Come for supernatural fun, stay for earnest character development of protagonists trying to find their way in the world. Waka Miyama’s Elegant Yokai Apartment Life (based on novels by Hinowa Kouzuki) is one of the most heartfelt titles out there right now, prompting me to come back again and again to see what Yushi’s up to. Is Vol. 12 good?
What’s it about?
According to the official synopsis from Kodansha Comics:
With the class trip in full swing, as usual Chiaki-sensei finds himself pulled every which way by girls and boys alike. However, the series of mysterious incidents surrounding the popular pundit continues, until at last Yushi faces off against the unseen menace! But when Yushi’s lack of exorcism powers nearly do him in, he’s rescued from a ghastly demise by an unexpected savior! Sometimes, it’s the things we take for granted that have the power to change the world.
Art-wise, Miyama continues to deliver what I’ve come to expect from the series. The characters’ faces and movements are nice and expressive, effectively conveying a variety of emotions and thoughts without needing any narration to spell things out explicitly. The flow of motion and time across panels is also solid, effectively slowing the pace down for brief moments of serenity and then picking right back up for gags or sudden horror.
Speaking of horror, the most memorable visuals are definitely Miyama’s renderings of the four spirits haunting the hotel. One particularly notable panel is a close-up on all their faces swirling around each other in a black fog. Even though this is a supernatural manga it doesn’t actually enter scary territory all that frequently, so it’s nice to see Miyama get to tackle that sort of subject matter. With that said the more comedic moments also continue to impress, such as Yushi’s stiff and wide-eyed reaction to an unexpected hug from Chiaki-sensei.
Story-wise, this volume is at its best in its first half to two-thirds. This portion of the book wraps up the school trip plot line, with Yushi watching after Chiaki-sensei as his health continues to deteriorate while they’re at the haunted hotel. As previously mentioned parts of these chapters enter horror territory, which ups the stakes in fun ways. Much of the series has focused on the yokai Yushi lives with, who are almost universally harmless. Now, however, we get to see more dangerous sides of the spirit world that, though supernatural, have origins grounded in the dark realities of human society. The relationship between Yushi and Chiaki-sensei is also very well-written; both their awkwardness and affection are effectively conveyed. All in all their bond is probably my favorite of any Yushi has with his various role models.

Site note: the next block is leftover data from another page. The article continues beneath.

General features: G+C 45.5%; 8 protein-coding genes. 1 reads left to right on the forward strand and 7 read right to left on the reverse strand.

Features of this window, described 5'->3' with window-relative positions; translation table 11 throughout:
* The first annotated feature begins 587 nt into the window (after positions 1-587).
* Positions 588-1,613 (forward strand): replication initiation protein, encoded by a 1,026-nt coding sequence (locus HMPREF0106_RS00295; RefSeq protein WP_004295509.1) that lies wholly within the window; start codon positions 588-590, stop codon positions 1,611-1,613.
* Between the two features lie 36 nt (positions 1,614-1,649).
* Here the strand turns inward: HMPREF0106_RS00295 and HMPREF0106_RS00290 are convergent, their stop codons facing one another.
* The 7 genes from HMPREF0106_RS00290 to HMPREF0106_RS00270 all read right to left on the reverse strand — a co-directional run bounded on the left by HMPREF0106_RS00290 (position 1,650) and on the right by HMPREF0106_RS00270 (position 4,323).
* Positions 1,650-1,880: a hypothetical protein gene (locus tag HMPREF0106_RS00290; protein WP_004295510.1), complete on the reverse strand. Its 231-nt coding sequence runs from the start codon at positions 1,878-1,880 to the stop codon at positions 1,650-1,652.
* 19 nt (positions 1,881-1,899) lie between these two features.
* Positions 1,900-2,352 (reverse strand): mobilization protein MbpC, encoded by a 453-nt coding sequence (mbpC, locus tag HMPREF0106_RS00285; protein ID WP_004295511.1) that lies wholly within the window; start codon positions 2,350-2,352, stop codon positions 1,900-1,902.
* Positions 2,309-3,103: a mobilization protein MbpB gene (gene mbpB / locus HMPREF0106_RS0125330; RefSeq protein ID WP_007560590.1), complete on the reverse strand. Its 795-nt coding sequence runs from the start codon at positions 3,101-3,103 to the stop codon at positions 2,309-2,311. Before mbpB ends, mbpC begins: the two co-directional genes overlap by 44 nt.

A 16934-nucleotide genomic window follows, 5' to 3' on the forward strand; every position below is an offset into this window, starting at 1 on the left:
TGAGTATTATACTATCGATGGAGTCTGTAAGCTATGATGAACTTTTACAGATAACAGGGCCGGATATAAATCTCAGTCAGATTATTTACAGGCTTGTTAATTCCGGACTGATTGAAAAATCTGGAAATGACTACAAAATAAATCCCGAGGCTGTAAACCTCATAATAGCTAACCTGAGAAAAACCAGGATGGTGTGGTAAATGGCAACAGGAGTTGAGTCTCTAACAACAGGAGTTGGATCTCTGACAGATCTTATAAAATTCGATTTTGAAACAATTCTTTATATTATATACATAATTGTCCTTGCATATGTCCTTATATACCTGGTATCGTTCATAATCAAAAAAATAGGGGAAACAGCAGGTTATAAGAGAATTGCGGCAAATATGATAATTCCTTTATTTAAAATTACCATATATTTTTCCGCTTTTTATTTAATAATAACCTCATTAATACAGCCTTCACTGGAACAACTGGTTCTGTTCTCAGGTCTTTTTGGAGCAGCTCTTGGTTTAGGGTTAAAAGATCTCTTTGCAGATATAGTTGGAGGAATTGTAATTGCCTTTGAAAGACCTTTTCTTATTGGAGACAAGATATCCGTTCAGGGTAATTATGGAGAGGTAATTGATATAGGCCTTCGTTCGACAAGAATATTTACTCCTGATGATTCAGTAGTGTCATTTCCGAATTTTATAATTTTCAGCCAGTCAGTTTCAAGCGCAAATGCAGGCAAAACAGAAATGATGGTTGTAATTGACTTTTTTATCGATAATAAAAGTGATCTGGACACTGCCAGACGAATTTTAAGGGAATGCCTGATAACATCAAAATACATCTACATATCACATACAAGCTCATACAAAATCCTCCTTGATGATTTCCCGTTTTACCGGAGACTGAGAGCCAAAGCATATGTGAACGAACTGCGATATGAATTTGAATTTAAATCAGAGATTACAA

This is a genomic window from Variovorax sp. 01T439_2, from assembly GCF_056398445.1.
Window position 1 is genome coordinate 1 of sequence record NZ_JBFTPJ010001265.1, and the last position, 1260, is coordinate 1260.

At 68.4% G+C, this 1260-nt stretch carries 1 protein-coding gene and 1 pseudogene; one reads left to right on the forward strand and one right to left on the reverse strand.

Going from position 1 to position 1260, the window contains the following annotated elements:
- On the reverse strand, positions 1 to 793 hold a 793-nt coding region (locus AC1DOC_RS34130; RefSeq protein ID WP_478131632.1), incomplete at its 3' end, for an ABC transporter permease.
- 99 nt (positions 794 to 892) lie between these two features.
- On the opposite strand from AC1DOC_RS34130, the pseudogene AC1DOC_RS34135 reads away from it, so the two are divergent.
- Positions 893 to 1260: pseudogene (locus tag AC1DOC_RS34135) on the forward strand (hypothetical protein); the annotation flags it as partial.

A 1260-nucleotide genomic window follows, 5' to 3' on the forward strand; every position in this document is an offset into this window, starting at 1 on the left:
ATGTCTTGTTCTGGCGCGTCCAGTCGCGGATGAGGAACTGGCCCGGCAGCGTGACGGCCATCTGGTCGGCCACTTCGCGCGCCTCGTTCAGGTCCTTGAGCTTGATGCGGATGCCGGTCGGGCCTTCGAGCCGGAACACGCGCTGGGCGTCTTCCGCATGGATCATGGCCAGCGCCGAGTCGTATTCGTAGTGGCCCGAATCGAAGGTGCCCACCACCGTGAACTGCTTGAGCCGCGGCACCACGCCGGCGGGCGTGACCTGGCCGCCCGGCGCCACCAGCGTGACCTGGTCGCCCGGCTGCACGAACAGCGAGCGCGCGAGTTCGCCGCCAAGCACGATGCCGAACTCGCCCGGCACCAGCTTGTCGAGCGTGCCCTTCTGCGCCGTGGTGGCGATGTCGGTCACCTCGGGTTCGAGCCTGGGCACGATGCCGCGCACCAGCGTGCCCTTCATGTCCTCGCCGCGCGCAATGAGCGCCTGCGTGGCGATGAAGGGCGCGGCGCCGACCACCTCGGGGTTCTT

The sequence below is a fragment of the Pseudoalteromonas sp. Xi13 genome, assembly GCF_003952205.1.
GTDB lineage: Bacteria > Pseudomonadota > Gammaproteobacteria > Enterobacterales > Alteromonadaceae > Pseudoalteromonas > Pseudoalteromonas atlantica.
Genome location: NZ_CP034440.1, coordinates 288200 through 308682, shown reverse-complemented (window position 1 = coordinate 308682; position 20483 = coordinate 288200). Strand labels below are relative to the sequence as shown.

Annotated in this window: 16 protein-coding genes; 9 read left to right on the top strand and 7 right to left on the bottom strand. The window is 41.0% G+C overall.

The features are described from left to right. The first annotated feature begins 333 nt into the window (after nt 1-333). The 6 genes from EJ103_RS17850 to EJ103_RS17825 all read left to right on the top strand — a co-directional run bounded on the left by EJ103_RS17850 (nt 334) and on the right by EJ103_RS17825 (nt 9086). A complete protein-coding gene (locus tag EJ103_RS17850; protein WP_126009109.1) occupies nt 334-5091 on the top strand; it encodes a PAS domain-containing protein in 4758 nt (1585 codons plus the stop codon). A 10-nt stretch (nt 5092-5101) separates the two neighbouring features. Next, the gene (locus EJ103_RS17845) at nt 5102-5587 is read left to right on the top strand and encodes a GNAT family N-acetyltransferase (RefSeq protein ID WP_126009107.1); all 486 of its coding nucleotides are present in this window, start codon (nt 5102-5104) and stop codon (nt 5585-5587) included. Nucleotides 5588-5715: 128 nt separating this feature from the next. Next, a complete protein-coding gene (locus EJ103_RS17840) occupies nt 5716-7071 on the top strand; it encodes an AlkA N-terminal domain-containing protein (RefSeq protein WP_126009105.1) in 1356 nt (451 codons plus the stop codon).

With that said there are also a number of cons, mostly in the story’s latter half. The series continues to fumble a bit with its moral exposition moments. While the writing in these sometimes works, a lot of them feel unearned here. The bones of the emotional arcs leading up to them are there, but the execution can be a bit lacking. Plus, one could argue that a little more subtlety at times wouldn’t hurt. Besides this, there’s also a brief scene where Yushi uses his magical powers near other people and the circumstances under which they don’t notice require the reader to suspend their disbelief quite a bit. There’s also some rather rushed pacing in the last few chapters, as well as some humor that treads a bit into homophobic territory– hardly what one would want from such a feel-good book.
Is it good?
All in all, Elegant Yokai Apartment Life Vol. 12 is an enjoyable read. The art is nice as always and the book veers a bit into horror territory, which is a neat change of pace. With that said, the latter half has a number of problems that hold the book back from being as much of a feel-good experience as it otherwise could be.